PR: Well, the Pledge To America, I was one of the co-authors of it. So this is completely consistent with the Pledge to America. In terms of the pledges and other things in terms of particularly advocating on behalf of a balanced budget amendment, this is my argument, and it’s very straightforward. The key to getting a balanced budget passed is the Unites States Senate. And the only way to get a bill to the United States Senate that doesn’t get tabled, and actually has a roll call, is through the Boehner bill. Once Boehner becomes law, then both houses of the legislature have, are mandated to take a balanced budget vote by a date certain. Now here’s the key. It can’t be subject to filibuster, it cannot be subject to amendment, and then you have to take up, if you’re the second body, you have to take up the balanced budget amendment that the first body passed over. There’s no other pathway that gets you to a balanced budget amendment absent a massive change in the election. So I say if you are a serious advocate for a balanced budget amendment, vote for Boehner. It’s the only pathway forward. Everything else is going to be a sideshow in the United States Senate.

HH: And what do you say to the Tea Party activists, again, they are legion, and many other people, oh, just run into the debt ceiling, just run into it, they can pay Social Security, they can pay Medicare, they can pay the soldiers, sailors, airmen and Marines, we’ve got plenty of money coming in, they’ll have to shut some departments. What’s your response, Peter Roskam?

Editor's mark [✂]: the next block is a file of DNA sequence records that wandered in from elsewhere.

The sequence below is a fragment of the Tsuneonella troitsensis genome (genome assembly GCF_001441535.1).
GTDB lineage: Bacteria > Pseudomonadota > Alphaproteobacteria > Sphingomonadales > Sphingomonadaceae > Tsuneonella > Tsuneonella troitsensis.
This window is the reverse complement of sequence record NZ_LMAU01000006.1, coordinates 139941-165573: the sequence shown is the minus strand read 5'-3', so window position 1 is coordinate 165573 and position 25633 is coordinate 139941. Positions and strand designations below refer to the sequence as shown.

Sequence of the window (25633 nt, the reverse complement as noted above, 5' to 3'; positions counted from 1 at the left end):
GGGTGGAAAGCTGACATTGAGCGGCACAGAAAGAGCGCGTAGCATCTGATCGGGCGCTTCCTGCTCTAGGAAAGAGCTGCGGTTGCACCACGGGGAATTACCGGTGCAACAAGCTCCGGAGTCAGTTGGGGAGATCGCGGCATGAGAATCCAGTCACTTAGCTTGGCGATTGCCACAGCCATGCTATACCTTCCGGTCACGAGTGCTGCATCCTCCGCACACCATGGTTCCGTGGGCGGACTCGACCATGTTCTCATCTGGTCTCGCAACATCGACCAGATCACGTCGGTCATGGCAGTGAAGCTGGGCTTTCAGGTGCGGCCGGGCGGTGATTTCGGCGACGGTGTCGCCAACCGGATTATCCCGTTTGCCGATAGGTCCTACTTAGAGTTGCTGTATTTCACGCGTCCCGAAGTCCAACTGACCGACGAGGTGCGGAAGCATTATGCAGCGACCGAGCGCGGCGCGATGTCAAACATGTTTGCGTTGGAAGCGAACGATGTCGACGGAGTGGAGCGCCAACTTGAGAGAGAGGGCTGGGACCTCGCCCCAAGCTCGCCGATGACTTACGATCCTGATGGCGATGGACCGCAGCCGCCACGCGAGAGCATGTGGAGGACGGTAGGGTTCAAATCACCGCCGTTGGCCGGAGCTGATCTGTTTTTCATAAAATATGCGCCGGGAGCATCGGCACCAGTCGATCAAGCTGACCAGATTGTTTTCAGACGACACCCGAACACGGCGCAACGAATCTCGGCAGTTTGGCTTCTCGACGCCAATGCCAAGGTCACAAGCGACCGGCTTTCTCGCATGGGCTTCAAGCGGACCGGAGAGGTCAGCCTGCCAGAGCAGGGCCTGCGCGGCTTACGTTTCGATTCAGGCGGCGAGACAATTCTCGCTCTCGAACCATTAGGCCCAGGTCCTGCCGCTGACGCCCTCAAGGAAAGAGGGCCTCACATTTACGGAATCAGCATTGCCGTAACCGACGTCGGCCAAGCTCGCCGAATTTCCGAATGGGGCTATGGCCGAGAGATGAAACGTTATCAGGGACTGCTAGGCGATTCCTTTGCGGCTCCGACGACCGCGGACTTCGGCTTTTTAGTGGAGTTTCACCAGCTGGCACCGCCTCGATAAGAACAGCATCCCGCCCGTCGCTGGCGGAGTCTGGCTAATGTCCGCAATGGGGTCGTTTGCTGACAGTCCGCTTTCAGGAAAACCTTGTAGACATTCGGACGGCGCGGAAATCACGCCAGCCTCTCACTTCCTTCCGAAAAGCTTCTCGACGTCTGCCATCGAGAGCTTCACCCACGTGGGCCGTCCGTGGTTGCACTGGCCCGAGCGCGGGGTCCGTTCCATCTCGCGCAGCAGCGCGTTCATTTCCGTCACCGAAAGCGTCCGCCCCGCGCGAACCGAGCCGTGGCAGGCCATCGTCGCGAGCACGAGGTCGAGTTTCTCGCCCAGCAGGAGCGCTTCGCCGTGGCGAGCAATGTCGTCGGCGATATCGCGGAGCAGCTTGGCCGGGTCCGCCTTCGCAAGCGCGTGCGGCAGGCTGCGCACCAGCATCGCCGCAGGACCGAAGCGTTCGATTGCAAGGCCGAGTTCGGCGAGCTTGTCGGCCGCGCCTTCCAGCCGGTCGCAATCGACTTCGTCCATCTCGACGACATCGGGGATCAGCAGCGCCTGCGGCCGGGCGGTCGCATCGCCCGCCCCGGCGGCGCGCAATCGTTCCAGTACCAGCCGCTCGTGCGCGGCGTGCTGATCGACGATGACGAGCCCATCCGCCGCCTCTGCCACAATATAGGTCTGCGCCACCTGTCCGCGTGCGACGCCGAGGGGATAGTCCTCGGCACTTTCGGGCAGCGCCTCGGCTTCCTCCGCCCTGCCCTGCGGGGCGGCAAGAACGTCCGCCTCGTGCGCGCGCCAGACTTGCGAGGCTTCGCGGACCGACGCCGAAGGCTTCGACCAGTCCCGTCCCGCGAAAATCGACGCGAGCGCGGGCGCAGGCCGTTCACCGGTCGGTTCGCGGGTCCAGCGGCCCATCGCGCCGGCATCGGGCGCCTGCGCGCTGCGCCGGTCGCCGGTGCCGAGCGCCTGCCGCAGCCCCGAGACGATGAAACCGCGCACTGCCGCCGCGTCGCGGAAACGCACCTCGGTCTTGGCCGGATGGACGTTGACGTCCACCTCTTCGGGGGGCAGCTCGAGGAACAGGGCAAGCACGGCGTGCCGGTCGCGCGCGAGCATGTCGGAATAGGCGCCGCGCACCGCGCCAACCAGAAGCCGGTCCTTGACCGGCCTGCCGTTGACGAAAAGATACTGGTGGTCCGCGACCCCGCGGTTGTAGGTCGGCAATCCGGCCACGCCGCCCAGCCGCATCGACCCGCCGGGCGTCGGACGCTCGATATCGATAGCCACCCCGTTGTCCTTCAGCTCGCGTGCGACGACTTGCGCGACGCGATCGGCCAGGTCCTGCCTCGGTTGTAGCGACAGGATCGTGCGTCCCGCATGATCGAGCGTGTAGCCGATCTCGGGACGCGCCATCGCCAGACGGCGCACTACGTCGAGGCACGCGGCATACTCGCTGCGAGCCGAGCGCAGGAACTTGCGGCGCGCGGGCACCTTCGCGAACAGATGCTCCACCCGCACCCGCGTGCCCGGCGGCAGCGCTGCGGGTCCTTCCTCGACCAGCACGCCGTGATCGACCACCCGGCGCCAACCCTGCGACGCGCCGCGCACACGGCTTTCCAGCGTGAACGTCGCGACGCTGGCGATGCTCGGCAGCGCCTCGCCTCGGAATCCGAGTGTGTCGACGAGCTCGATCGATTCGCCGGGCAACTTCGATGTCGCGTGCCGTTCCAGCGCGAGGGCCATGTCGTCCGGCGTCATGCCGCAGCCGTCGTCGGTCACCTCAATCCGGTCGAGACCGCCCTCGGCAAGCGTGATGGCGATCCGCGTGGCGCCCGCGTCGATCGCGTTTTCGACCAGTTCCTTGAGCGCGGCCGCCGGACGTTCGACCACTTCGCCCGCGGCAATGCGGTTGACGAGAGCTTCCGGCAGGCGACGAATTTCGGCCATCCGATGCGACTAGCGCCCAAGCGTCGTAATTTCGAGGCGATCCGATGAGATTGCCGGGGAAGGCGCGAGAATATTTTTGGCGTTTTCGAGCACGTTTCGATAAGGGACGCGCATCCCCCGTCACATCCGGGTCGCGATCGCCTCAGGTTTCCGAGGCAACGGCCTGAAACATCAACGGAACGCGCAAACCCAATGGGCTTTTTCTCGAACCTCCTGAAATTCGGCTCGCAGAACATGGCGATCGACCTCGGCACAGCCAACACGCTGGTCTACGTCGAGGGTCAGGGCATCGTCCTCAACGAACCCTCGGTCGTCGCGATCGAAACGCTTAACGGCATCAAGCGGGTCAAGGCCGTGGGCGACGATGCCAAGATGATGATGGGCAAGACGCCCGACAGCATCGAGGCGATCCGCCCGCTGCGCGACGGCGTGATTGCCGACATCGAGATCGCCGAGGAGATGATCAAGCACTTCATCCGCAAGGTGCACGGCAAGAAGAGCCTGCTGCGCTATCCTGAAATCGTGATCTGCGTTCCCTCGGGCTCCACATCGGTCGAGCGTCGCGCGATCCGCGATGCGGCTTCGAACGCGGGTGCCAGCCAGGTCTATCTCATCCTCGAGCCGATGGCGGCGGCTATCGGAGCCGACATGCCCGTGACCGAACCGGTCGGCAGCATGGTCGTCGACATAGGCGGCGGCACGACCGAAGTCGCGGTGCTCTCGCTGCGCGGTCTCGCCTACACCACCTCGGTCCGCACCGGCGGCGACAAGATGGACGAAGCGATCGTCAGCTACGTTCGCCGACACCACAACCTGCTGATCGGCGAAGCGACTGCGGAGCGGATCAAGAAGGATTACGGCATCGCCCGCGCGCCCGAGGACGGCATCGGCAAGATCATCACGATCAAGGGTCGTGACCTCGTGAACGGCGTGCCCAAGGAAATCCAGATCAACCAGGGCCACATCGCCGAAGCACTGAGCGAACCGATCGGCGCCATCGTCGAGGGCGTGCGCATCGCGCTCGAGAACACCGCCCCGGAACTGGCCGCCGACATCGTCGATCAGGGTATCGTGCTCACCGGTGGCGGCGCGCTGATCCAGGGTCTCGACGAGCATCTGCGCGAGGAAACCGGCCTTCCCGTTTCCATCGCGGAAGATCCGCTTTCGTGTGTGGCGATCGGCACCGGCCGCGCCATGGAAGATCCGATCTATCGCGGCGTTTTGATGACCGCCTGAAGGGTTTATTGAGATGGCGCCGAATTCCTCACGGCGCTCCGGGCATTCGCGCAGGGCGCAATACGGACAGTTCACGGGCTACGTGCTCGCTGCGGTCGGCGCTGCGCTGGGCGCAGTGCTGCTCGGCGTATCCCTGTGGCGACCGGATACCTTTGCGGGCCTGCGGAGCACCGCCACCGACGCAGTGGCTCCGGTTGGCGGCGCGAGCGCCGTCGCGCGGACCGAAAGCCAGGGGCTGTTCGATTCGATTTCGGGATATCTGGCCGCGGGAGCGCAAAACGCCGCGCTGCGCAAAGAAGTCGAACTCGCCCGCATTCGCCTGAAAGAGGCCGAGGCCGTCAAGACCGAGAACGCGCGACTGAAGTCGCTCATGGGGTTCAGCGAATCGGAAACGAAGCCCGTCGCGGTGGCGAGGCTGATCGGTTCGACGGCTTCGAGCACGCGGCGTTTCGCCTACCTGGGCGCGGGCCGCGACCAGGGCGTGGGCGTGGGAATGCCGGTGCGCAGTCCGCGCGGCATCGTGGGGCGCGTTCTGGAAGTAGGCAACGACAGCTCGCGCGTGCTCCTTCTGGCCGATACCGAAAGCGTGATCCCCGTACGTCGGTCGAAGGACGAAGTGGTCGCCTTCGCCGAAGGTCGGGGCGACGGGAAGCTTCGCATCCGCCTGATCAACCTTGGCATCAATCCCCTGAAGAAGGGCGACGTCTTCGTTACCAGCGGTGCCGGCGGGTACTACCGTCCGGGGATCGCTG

PR: Why would you cede that kind of authority to Barack Obama and Tim Geithner? Why would you give that sort of authority for them to make priorities? So ultimately, what they would be doing is clearly, the first priority would be to pay off the sovereign debt. So the debt bondholders are number one in line. And then ultimately, you’re going to allow Barack Obama and Tim Geithner the ability to decide who gets paid and who doesn’t get paid? I think that’s a fool’s errand, and I think it is completely underestimating what it means to hit the debt ceiling. And I think the better pathway is to deny, well, the other thing that you do is, to go that route, is you allow Barack Obama to essentially play the old game of not it, right? Right now, he is completely responsible for 9.2% unemployment. Debbie Wasserman-Schultz, the chairman of the Democratic National Committee, said we own this economy, and without any ambiguity. The national situation that is so failing from an economic point of view is clearly on the White House. Now if you move into that default position, all you do is you tee up the idea in the minds of independent voters, and you allow President Obama to say see, those guys, they’re buckets of crazy, they can’t be trusted with this, and they’ve tripped into default, and now I can’t help it, because they’ve made it worse. I say deny him that opportunity and that argument going into the 2012 election cycle, pass Boehner, which has a premise of cuts, the types of cuts that were inconceivable nine months ago, and now move forward and then, if you can get the balanced budget amendment out of the House of Representatives, you’re guaranteed a straight vote up or down in the United States Senate, and that’s not something that’s happened, Hugh, in 15 years.

HH: Congressman Peter Roskam of Illinois, thanks, the deputy chief whip of the Republican conference. We hope to talk to you after the voting is done, Boehner 2.0 on the agenda tonight in the House of Representatives.

End of interview.